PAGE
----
My school currently blocks outbound SSH traffic. Users inside the network cannot use Port 22, and attempting to make an SSH connection over another port is also blocked. (I'm assuming the firewall drops any packets that seem to use the SSH protocol.)
The excuse given for this is that allowing outbound SSH traffic would put users inside the network at risk, and that it would allow "port forwarding". (Their words not mine) Translated, I think the administrators are worried that a virus on a user's computer might try to use SSH to contact Command and Control servers. I think they also want to keep the port closed because it could be used for proxy connections, TOR, and the like.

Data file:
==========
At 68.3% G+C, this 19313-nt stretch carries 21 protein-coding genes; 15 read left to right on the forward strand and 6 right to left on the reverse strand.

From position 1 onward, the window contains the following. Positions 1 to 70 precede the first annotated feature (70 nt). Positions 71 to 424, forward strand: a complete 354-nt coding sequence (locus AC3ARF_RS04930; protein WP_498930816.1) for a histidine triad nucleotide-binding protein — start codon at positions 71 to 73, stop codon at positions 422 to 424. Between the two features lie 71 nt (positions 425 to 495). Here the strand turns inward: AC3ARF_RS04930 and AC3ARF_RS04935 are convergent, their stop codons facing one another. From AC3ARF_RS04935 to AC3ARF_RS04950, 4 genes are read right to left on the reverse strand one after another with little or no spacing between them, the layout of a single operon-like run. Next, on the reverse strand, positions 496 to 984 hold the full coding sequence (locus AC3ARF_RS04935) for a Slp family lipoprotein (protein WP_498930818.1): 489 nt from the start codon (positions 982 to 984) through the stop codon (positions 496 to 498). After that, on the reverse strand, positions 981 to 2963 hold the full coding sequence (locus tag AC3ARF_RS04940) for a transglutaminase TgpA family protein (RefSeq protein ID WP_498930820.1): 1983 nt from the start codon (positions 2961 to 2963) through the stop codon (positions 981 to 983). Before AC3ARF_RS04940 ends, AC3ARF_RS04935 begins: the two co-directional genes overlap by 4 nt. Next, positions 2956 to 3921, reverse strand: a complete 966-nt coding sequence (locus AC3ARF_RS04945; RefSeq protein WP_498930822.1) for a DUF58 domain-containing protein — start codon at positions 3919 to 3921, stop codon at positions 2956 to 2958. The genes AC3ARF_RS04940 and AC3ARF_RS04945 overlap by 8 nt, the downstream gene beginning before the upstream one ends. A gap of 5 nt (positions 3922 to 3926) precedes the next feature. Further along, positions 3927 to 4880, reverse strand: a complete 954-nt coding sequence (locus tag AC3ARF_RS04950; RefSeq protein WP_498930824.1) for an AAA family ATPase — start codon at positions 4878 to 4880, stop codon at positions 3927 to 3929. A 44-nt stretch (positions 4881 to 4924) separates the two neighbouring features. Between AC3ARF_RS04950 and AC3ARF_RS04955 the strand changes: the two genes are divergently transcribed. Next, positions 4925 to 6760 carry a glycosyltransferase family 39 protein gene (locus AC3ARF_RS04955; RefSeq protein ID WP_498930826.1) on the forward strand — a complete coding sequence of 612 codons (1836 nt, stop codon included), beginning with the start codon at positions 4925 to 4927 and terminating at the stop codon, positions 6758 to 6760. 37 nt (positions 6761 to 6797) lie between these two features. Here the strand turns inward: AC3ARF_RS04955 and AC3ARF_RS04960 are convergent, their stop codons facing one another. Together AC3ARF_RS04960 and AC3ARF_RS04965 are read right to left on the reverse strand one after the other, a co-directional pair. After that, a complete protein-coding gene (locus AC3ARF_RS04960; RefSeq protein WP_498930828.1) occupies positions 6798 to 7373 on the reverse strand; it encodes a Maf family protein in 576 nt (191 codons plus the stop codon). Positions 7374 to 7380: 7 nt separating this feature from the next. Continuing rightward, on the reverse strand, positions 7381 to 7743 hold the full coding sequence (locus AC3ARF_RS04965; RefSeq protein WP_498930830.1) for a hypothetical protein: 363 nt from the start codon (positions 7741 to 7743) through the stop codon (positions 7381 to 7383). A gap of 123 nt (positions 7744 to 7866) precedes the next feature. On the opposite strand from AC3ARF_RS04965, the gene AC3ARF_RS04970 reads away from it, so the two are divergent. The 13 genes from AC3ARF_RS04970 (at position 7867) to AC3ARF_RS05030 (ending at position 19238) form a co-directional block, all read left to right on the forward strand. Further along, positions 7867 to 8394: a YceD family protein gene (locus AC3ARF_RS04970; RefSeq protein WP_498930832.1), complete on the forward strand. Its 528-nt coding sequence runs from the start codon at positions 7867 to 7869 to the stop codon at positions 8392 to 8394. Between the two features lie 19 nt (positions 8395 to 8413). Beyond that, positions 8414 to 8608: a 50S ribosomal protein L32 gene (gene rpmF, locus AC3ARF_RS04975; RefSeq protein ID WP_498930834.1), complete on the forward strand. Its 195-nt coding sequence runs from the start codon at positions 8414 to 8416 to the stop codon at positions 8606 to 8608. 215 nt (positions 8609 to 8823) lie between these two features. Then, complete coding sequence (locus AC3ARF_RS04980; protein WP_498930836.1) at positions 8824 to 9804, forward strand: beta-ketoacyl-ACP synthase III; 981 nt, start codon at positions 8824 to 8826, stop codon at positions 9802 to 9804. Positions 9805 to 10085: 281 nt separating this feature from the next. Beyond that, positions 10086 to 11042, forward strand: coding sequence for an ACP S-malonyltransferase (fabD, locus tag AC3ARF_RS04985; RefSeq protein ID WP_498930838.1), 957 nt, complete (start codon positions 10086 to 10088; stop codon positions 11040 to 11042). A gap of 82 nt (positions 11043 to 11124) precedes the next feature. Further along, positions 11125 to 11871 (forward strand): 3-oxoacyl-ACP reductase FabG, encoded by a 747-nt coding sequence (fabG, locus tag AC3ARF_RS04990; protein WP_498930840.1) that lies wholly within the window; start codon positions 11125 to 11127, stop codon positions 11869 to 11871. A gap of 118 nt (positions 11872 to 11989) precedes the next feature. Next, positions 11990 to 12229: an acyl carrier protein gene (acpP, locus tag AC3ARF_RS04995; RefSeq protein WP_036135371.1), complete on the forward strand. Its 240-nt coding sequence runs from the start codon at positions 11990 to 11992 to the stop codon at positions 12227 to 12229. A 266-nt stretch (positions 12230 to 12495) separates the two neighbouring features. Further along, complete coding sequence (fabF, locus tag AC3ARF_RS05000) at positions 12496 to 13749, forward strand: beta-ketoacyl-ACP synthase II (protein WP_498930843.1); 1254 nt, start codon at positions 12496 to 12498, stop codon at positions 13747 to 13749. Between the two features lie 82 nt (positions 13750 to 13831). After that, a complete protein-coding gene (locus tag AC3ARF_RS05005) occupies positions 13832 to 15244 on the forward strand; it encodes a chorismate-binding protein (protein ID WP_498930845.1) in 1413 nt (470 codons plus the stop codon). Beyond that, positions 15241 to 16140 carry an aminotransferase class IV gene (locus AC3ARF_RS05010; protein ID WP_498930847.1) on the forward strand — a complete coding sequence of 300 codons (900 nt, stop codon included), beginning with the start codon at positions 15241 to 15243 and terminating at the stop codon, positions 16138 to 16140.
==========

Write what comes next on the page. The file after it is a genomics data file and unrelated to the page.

To my knowledge, most of the present-day "active" viruses aren't using SSH for C&C. Also, a proxy could be established over any port, could it not? Such as 80, which is of course already open for regular internet browsing?
I understand that there are implications of inbound SSH connections, but I don't see how not allowing students to make outbound connections really improves security all that much. For one, it prevents me from using Github and Heroku, which I need for my outside job.
Could someone please respond with either more, better reasons why outbound SSH should be blocked or (preferably) with reasons why this network policy is irrational?